The annual review of the Dutch economy this time reads as a great encouragement for the support policy pursued.
The main conclusions of the IMF: the recession in the Netherlands was much less deep than in many countries around us and the economic recovery is strong. This would be due, among other things, to the high degree of digitization that allowed millions of people to continue working from home and the extensive government support.
80 billion euros
In total, more than 80 billion euros in emergency aid has been released for the years 2020 to 2022, according to the Budget Day documents last week. That creates a gigantic hole in the budget, but – according to the IMF – the measures have ensured that the economy has not completely collapsed. Moreover, unemployment has barely increased.
And the treasury could easily bear that blow, because the Dutch government debt was relatively low: around 50 percent of the size of the Dutch economy. This allowed the government, to put it bluntly, to throw money without lenders worrying about excessive debt.
The result: unemployment is almost as low as it was before the pandemic, there are extremely few bankruptcies and banks have never been in trouble.
Crisis almost over
The IMF therefore expects the economy to grow by 3.8 percent this year. In the course of the last quarter of this year, we are thus back at the pre-crisis level. The draft is not expected to come in next year either. Growth of 3.2 percent is forecast for 2022.
That is, by the way, an ounce less than the expectations of our own CPB. They assume growth of 3.5 percent in 2022.
All in all, a great good news show, but that does not mean that the crisis will no longer have any consequences from next year. It is expected that we will not be able to catch up again until 2026.
More money for education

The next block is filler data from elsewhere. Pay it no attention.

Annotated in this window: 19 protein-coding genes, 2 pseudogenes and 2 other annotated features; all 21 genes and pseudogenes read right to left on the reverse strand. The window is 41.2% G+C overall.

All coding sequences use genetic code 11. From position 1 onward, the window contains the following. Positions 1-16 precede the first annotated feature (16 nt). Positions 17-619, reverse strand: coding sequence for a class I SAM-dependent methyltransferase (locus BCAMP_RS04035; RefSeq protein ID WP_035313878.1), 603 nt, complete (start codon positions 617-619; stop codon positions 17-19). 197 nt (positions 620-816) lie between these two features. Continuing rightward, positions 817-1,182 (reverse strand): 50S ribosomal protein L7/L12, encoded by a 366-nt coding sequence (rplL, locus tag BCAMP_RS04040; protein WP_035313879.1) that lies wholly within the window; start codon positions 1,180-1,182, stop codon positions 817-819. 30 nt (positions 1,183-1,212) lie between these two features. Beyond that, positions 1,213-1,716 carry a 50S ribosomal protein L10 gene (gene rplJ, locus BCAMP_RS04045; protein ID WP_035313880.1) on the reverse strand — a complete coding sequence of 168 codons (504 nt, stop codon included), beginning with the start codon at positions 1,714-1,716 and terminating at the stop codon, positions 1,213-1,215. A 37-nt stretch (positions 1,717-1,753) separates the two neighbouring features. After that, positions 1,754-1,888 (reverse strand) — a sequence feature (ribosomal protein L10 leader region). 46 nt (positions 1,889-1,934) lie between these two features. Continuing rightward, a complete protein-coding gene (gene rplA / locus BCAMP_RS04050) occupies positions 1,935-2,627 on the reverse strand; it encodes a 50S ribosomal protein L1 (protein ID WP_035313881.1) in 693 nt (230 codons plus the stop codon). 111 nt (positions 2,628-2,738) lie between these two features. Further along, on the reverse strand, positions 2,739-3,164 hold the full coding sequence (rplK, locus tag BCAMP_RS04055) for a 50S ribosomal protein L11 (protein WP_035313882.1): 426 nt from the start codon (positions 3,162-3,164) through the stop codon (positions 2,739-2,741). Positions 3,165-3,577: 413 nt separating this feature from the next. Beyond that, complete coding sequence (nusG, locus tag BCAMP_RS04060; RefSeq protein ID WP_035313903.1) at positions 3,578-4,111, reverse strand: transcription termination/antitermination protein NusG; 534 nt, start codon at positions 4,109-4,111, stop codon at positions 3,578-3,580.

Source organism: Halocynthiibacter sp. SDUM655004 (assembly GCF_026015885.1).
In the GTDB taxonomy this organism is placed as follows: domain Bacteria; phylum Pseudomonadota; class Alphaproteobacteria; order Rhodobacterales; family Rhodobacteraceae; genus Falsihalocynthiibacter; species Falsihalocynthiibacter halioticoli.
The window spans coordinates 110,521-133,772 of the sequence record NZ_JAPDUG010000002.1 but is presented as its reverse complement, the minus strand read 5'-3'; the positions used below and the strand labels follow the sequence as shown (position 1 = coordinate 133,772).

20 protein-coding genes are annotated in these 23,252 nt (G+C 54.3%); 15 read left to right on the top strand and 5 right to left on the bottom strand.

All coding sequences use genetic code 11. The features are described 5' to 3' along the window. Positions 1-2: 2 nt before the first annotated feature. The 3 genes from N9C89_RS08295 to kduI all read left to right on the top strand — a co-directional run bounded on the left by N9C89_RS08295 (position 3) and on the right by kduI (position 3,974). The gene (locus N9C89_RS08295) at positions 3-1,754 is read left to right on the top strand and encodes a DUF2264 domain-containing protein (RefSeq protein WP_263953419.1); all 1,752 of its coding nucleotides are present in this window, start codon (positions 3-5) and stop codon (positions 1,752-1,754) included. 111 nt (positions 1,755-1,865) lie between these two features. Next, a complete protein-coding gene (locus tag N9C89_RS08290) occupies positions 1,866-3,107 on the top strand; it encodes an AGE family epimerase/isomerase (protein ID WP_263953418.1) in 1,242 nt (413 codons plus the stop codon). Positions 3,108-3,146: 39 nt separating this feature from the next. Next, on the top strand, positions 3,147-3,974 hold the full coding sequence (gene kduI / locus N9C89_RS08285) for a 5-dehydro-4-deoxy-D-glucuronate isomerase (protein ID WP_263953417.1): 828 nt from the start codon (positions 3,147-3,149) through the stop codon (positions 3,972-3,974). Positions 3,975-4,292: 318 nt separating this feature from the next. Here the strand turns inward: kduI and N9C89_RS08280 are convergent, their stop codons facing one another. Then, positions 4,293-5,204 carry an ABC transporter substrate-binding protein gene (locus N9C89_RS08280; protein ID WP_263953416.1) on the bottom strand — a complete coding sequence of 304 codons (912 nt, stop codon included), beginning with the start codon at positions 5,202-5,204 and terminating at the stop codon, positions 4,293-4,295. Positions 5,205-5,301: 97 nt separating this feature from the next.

And the IMF also has some critical notes to crack. For example, the institute recommends investing a lot more in education to ensure that employees have the right skills in the future to keep the economy going.
According to the IMF, we have far fewer teachers per pupil in the Netherlands than in other EU countries and expenditure on primary education is even falling. That trend should be reversed.
Towering house debt
Another hot topic: the dry-boiled housing market and its consequences. The Netherlands has traditionally been a country where home acquisition debt is sky-high. Dutch households together have a mortgage debt of 740 billion euros, according to figures from DNB.
That is a potential danger to the economy. Because if the housing market unexpectedly collapses, countless people are suddenly left with a debt that is higher than the value of their house. The result: the housing market comes to a complete standstill, causing it to collapse even further. That in turn can cause people to postpone spending in order to become financially healthy and that is also bad for the economy.
The IMF has some ideas to avert this: further lowering the mortgage interest deduction, for example. The mortgage interest deduction is in a sense an incentive to take on a high debt. The more debt, the greater your tax advantage. This also means that Dutch households can take on more debt than in many other countries.
Another option: pay tax on your home as you do on your assets. In the long run, this should push prices (and therefore debt) down. According to the IMF, this would improve the stability of the economy.